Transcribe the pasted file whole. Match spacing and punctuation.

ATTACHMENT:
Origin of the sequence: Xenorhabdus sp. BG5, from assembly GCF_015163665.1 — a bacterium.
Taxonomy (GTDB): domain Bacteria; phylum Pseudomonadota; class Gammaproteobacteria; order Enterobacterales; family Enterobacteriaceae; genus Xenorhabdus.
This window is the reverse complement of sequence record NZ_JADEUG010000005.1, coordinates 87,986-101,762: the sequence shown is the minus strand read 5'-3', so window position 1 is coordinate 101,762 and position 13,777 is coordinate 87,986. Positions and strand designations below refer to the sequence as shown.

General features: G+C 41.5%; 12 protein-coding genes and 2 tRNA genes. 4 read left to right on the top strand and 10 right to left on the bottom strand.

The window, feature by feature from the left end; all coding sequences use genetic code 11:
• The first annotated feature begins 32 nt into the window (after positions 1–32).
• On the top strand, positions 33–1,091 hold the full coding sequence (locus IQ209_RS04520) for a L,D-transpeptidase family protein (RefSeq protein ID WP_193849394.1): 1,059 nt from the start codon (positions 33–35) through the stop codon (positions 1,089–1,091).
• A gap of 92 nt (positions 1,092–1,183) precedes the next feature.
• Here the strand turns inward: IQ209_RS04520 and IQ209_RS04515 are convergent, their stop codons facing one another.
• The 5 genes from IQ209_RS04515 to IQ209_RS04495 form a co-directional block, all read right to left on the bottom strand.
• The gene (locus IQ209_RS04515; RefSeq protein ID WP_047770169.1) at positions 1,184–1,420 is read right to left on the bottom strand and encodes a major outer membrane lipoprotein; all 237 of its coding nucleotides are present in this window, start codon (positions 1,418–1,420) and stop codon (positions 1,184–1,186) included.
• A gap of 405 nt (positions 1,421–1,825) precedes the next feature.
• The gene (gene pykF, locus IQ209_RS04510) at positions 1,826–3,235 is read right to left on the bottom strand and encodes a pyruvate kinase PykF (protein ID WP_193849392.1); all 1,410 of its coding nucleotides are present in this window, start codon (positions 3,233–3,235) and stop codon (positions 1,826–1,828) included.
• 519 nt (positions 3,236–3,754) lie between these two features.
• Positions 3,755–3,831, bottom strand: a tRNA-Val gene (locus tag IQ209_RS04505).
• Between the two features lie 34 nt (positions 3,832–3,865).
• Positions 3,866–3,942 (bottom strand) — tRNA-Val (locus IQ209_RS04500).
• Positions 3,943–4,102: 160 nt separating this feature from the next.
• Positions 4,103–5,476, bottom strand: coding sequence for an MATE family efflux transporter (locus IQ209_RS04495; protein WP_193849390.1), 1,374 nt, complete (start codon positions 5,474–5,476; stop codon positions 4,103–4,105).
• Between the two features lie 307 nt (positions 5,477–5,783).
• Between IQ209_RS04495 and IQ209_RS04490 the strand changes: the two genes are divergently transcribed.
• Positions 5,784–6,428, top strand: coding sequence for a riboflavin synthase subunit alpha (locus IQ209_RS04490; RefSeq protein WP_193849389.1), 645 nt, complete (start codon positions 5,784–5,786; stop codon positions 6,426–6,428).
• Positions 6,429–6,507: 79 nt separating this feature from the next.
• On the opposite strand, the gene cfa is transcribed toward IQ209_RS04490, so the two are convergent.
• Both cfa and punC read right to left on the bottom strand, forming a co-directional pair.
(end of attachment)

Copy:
Origin of the sequence: Xenorhabdus sp. BG5, from assembly GCF_015163665.1 — a bacterium.
Taxonomy (GTDB): domain Bacteria; phylum Pseudomonadota; class Gammaproteobacteria; order Enterobacterales; family Enterobacteriaceae; genus Xenorhabdus.
This window is the reverse complement of sequence record NZ_JADEUG010000005.1, coordinates 87,986-101,762: the sequence shown is the minus strand read 5'-3', so window position 1 is coordinate 101,762 and position 13,777 is coordinate 87,986. Positions and strand designations below refer to the sequence as shown.

General features: G+C 41.5%; 12 protein-coding genes and 2 tRNA genes. 4 read left to right on the top strand and 10 right to left on the bottom strand.

The window, feature by feature from the left end; all coding sequences use genetic code 11:
• The first annotated feature begins 32 nt into the window (after positions 1–32).
• On the top strand, positions 33–1,091 hold the full coding sequence (locus IQ209_RS04520) for a L,D-transpeptidase family protein (RefSeq protein ID WP_193849394.1): 1,059 nt from the start codon (positions 33–35) through the stop codon (positions 1,089–1,091).
• A gap of 92 nt (positions 1,092–1,183) precedes the next feature.
• Here the strand turns inward: IQ209_RS04520 and IQ209_RS04515 are convergent, their stop codons facing one another.
• The 5 genes from IQ209_RS04515 to IQ209_RS04495 form a co-directional block, all read right to left on the bottom strand.
• The gene (locus IQ209_RS04515; RefSeq protein ID WP_047770169.1) at positions 1,184–1,420 is read right to left on the bottom strand and encodes a major outer membrane lipoprotein; all 237 of its coding nucleotides are present in this window, start codon (positions 1,418–1,420) and stop codon (positions 1,184–1,186) included.
• A gap of 405 nt (positions 1,421–1,825) precedes the next feature.
• The gene (gene pykF, locus IQ209_RS04510) at positions 1,826–3,235 is read right to left on the bottom strand and encodes a pyruvate kinase PykF (protein ID WP_193849392.1); all 1,410 of its coding nucleotides are present in this window, start codon (positions 3,233–3,235) and stop codon (positions 1,826–1,828) included.
• 519 nt (positions 3,236–3,754) lie between these two features.
• Positions 3,755–3,831, bottom strand: a tRNA-Val gene (locus tag IQ209_RS04505).
• Between the two features lie 34 nt (positions 3,832–3,865).
• Positions 3,866–3,942 (bottom strand) — tRNA-Val (locus IQ209_RS04500).
• Positions 3,943–4,102: 160 nt separating this feature from the next.
• Positions 4,103–5,476, bottom strand: coding sequence for an MATE family efflux transporter (locus IQ209_RS04495; protein WP_193849390.1), 1,374 nt, complete (start codon positions 5,474–5,476; stop codon positions 4,103–4,105).
• Between the two features lie 307 nt (positions 5,477–5,783).
• Between IQ209_RS04495 and IQ209_RS04490 the strand changes: the two genes are divergently transcribed.
• Positions 5,784–6,428, top strand: coding sequence for a riboflavin synthase subunit alpha (locus IQ209_RS04490; RefSeq protein WP_193849389.1), 645 nt, complete (start codon positions 5,784–5,786; stop codon positions 6,426–6,428).
• Positions 6,429–6,507: 79 nt separating this feature from the next.
• On the opposite strand, the gene cfa is transcribed toward IQ209_RS04490, so the two are convergent.
• Both cfa and punC read right to left on the bottom strand, forming a co-directional pair.